By Joe Brancatelli
September 1, 2010 -- Talking-head travel "experts" are filling papers, news channels and Web sites with predictions of sharply rising business-travel prices during the busy fall season. They are also doing their best Chicken Little imitation and warning leisure travelers that holiday travel options will be severely limited and much more costly than last year.

For once, the purveyors of conventional wisdom may be correct. Prices are likely to rise. But that's only compared with the autumns of 2008 and 2009, when airfares and hotel rates plummeted due to the nation's economic turmoil. If you take a longer-term view, travel prices this fall are likely to be notably less expensive (in absolute as well as inflation-adjusted terms) than in 2007 or even during the late 1990s Internet bubble. Even when you factor in annoying fees such as checked-baggage charges, prices will be surprisingly reasonable.

And the good news? Now is the season of bargains. The major airlines have just rolled out their best business-class sales of the year. The hotel industry is gearing up for its fourth-quarter frequent-guest-program promotions. And even car-rental deals are breaking. If you act quickly and book tactically, the savings are substantial.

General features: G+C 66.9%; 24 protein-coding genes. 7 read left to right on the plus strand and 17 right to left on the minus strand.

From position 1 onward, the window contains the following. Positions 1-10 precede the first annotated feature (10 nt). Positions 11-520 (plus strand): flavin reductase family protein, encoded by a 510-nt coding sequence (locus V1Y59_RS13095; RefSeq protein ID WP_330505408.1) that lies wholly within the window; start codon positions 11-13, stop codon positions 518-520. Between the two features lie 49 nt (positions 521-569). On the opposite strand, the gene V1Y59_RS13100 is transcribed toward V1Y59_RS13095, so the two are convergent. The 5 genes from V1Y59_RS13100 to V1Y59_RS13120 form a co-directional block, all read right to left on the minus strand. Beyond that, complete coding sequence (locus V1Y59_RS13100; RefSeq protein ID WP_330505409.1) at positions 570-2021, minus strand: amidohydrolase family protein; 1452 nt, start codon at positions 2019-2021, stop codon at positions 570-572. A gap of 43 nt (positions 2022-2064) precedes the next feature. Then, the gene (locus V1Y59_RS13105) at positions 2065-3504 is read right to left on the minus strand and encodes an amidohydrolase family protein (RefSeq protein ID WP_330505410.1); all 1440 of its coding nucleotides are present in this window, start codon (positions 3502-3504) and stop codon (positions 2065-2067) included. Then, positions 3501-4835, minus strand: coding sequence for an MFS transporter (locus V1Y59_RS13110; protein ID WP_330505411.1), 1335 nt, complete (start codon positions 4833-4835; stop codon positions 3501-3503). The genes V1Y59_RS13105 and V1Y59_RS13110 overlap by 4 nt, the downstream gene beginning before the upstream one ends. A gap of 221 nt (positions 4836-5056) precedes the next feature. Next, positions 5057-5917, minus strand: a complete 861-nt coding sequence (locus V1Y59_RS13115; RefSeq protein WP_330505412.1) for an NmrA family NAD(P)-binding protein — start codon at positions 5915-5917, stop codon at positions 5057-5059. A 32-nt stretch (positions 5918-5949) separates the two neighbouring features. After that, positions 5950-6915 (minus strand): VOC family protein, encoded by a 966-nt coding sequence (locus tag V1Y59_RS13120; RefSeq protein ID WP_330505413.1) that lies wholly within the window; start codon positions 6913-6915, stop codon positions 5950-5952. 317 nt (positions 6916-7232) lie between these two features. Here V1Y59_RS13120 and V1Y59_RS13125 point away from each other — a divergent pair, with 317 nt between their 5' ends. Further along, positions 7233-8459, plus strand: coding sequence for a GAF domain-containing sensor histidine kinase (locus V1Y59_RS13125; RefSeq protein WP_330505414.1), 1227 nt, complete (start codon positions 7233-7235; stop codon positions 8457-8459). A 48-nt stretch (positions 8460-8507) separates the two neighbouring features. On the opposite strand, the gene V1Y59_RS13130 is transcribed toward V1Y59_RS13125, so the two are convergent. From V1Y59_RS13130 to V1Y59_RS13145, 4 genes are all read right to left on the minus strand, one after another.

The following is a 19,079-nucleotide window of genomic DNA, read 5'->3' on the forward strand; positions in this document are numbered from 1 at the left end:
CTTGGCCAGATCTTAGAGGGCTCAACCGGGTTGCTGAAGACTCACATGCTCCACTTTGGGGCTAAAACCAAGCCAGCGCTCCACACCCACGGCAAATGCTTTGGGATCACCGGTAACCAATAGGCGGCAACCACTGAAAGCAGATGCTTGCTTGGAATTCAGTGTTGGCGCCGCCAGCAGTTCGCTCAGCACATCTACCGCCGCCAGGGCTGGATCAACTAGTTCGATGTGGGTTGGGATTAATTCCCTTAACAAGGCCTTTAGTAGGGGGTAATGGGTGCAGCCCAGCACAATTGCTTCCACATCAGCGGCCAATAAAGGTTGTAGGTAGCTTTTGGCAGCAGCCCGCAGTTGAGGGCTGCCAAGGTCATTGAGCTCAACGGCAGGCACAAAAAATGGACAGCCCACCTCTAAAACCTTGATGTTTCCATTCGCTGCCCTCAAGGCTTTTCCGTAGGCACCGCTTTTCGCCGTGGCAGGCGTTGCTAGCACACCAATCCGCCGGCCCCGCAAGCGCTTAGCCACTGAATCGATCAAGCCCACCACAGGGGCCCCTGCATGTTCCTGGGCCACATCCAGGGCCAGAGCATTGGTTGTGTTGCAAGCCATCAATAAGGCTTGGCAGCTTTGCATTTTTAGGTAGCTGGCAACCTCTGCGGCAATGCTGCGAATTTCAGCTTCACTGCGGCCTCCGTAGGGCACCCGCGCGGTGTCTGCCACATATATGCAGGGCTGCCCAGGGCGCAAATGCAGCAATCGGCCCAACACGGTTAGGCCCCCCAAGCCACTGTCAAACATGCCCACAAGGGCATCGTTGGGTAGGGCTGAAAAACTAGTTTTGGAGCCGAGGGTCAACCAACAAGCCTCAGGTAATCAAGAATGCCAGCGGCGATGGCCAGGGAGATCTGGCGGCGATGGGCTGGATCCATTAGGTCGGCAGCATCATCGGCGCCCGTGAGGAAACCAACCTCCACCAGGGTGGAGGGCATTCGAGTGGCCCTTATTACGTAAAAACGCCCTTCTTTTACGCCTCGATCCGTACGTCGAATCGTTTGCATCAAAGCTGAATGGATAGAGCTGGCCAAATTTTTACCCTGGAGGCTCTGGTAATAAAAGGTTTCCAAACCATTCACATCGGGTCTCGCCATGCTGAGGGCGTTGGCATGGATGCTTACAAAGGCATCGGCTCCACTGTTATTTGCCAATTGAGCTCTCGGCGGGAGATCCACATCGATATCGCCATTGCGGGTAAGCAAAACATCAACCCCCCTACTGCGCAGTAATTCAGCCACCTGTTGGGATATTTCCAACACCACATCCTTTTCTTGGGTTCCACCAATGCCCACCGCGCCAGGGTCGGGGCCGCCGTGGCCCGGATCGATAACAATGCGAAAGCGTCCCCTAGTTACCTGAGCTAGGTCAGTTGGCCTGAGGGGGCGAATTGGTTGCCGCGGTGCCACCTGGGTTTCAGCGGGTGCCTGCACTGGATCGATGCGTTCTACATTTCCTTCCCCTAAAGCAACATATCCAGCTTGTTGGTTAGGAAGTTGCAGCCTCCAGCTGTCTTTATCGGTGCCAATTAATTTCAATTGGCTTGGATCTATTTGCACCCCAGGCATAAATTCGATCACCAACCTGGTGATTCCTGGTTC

The Mother of All Fare Sales
Major airlines long ago broke the last taboo of not offering deep discounts in their premium classes. There are ongoing bargains throughout the year for savvy travelers who book a month or two before departure. But nothing matches the business-class deals that some carriers offer to Europe during the Thanksgiving, Christmas, and New Year periods.

How about business-class fares around $1,300 roundtrip to places like Brussels, Dublin, London, or Lisbon? That's this year's entry-level pricing for Thanksgiving travel from Star Alliance such as United, Continental, Lufthansa, and SAS? How about Paris, Barcelona, or Madrid for Christmas for about $1,700 roundtrip? Or Rome or Milan for New Year for about $1,800 roundtrip? Those prices, from New York, may seem to be too good to be true, but they are real. And they are only a few hundred dollars higher from important Star Alliance gateways like Chicago and Houston. Prices from West Coast gateways like Los Angeles, Seattle, and San Francisco are about $1,000 more.